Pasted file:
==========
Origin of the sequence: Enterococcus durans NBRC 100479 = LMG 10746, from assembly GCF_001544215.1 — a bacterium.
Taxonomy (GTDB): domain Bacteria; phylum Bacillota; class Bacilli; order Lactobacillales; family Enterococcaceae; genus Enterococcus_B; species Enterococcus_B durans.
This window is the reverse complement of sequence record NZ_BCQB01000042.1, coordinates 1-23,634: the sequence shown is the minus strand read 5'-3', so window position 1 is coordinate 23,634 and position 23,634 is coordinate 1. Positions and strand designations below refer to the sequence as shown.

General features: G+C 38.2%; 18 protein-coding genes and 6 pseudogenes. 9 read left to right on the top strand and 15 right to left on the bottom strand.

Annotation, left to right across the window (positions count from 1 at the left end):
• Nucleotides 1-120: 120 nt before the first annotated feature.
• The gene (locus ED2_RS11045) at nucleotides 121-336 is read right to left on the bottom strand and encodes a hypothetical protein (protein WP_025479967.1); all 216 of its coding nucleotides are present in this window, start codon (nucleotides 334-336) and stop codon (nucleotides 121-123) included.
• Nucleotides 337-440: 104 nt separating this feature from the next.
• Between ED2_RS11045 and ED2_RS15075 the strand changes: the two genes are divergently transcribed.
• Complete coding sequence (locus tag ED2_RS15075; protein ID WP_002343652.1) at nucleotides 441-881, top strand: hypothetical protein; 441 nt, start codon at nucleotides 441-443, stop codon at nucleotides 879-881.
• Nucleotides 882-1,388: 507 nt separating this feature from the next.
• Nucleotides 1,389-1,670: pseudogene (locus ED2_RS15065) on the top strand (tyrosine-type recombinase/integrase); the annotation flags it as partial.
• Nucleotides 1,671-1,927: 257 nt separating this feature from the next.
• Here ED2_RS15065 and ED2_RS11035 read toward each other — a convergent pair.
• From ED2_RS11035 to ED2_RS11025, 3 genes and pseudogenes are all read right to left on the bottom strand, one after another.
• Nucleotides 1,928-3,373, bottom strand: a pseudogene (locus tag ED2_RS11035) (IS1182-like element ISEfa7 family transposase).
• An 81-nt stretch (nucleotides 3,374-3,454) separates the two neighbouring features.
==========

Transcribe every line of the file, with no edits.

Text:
Origin of the sequence: Enterococcus durans NBRC 100479 = LMG 10746, from assembly GCF_001544215.1 — a bacterium.
Taxonomy (GTDB): domain Bacteria; phylum Bacillota; class Bacilli; order Lactobacillales; family Enterococcaceae; genus Enterococcus_B; species Enterococcus_B durans.
This window is the reverse complement of sequence record NZ_BCQB01000042.1, coordinates 1-23,634: the sequence shown is the minus strand read 5'-3', so window position 1 is coordinate 23,634 and position 23,634 is coordinate 1. Positions and strand designations below refer to the sequence as shown.

General features: G+C 38.2%; 18 protein-coding genes and 6 pseudogenes. 9 read left to right on the top strand and 15 right to left on the bottom strand.

Annotation, left to right across the window (positions count from 1 at the left end):
• Nucleotides 1-120: 120 nt before the first annotated feature.
• The gene (locus ED2_RS11045) at nucleotides 121-336 is read right to left on the bottom strand and encodes a hypothetical protein (protein WP_025479967.1); all 216 of its coding nucleotides are present in this window, start codon (nucleotides 334-336) and stop codon (nucleotides 121-123) included.
• Nucleotides 337-440: 104 nt separating this feature from the next.
• Between ED2_RS11045 and ED2_RS15075 the strand changes: the two genes are divergently transcribed.
• Complete coding sequence (locus tag ED2_RS15075; protein ID WP_002343652.1) at nucleotides 441-881, top strand: hypothetical protein; 441 nt, start codon at nucleotides 441-443, stop codon at nucleotides 879-881.
• Nucleotides 882-1,388: 507 nt separating this feature from the next.
• Nucleotides 1,389-1,670: pseudogene (locus ED2_RS15065) on the top strand (tyrosine-type recombinase/integrase); the annotation flags it as partial.
• Nucleotides 1,671-1,927: 257 nt separating this feature from the next.
• Here ED2_RS15065 and ED2_RS11035 read toward each other — a convergent pair.
• From ED2_RS11035 to ED2_RS11025, 3 genes and pseudogenes are all read right to left on the bottom strand, one after another.
• Nucleotides 1,928-3,373, bottom strand: a pseudogene (locus tag ED2_RS11035) (IS1182-like element ISEfa7 family transposase).
• An 81-nt stretch (nucleotides 3,374-3,454) separates the two neighbouring features.